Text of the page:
Some other examples of apps that developers are talking to us about or working on include:
- An app to arrange meetings and then check if the invited parties are nearby the meeting 5 minutes before the start time (and it sends push notifications to parties who are far away unless they are supposed to be phoning in).
- A hotel using an iPad app built on Parse to mark when rooms are cleaned.
- An app that lets sales people at an enterprise save customer data along with location and other info.
- An app that tracks service people in the field on a map.
- An app for data entry for repair-people in the field.
- An app called "coffeetime" that lets engineers at a company notify the others (via push notification) that the user is going out for coffee so others can tag along or make requests for coffee drinks to come back with.
AW: All of these new tools are enabling enterprises to build tools that would have been impossible ten years ago - how is the affecting the way that companies and workers do business?
We're seeing an incredible variety of enterprise apps already being built on Parse. We've seen everything from apps replacing internal company record keeping to apps that share statuses and locations of employees. One app lets a manager send a notification to all of their employees at once. Even just the simple combination of geolocation and push on mobile devices has enabled a whole new class of apps that weren't possible before. For example, Exec (YC W'12) has an app (that uses Parse) for internal company usage that allows them to track the locations of all of their workers and send notifications back and forth while their employees are on the go.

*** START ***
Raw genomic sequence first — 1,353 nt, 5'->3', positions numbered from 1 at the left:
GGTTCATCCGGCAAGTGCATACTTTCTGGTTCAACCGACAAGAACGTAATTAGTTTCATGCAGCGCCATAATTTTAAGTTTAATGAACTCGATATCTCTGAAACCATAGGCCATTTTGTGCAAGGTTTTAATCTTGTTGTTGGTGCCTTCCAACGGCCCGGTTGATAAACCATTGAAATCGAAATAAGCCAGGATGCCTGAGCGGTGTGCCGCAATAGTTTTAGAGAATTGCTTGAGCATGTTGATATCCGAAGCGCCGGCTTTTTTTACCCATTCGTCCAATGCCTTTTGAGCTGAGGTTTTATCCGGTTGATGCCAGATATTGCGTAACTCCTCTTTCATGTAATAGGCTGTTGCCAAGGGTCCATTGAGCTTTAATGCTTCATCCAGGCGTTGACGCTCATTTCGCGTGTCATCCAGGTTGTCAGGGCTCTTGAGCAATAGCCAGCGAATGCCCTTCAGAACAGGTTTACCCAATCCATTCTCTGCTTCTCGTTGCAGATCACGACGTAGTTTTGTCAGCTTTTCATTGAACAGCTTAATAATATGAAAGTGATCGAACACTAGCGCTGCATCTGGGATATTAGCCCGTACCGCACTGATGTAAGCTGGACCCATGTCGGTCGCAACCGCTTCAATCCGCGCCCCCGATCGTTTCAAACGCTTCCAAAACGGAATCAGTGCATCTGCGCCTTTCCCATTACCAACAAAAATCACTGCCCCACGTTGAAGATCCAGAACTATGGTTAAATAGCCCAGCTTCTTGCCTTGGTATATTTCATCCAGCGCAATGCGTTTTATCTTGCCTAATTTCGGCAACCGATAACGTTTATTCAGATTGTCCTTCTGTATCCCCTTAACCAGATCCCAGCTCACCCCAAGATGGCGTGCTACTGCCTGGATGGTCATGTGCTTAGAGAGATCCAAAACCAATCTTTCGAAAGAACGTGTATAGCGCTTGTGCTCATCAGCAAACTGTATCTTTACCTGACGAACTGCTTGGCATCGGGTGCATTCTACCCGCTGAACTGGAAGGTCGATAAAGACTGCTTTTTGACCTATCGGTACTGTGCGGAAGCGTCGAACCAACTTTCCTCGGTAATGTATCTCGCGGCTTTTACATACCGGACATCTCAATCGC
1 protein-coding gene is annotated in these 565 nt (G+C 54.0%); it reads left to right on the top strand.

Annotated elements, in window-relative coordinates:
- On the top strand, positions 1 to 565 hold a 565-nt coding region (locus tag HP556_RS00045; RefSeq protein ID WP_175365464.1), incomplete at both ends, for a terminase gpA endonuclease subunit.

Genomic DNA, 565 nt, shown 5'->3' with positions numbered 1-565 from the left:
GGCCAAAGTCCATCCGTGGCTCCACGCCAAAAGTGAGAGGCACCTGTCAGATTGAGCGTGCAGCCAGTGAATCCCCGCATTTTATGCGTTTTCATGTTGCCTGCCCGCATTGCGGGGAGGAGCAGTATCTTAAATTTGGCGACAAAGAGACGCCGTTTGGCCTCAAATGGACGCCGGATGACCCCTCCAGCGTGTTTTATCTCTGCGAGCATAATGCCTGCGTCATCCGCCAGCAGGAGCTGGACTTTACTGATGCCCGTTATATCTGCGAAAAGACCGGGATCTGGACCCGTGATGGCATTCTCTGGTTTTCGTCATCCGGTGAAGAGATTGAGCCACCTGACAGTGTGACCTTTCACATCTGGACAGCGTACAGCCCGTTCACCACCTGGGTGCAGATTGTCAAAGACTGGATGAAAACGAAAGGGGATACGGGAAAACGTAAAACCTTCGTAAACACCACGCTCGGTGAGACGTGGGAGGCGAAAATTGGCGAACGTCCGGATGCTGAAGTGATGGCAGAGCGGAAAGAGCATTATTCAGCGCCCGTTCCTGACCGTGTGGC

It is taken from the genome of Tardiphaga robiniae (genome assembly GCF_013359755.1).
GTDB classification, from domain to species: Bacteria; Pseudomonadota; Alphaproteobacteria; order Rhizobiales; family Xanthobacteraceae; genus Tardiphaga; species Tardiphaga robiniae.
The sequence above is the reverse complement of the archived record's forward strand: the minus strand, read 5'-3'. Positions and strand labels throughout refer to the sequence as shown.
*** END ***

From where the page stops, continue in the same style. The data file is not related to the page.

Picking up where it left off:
Thanks to iOS and Android, we are seeing increasing business adoption of mobile apps and the cloud more generally. As one example of this trend, Box recently announced that it has seen a 30x increase in the number of enterprise deployments that were mobile-driven.
AW: Finally, let's have some predictions - where is Parse headed in the next few years, and what other technologies, on either the hardware or the software side, will cause the next big shift in enterprise app development?
TB: Parse will provide the complete end-to-end cloud platform to power the next generation of mobile applications. Integrations like Parse + Box will enable enterprise developers to build native apps around enterprise file sharing that were impossible in the past. We're seeing all kinds of interesting apps to keep track of who is where inside companies, apps around sharing enterprise files, and apps to figure out who is on time for meetings and who is too far away to attend, just as a few examples. In fact, we're already seeing apps that are never meant for general consumers or for the App Store, but instead just for internal company usage. Many of these apps will use cloud services that enterprises had never previously considered using until the growing adoption of mobile apps. We're really excited about all the new apps that enterprise developers are now able to build thanks to the shift to mobile and Parse.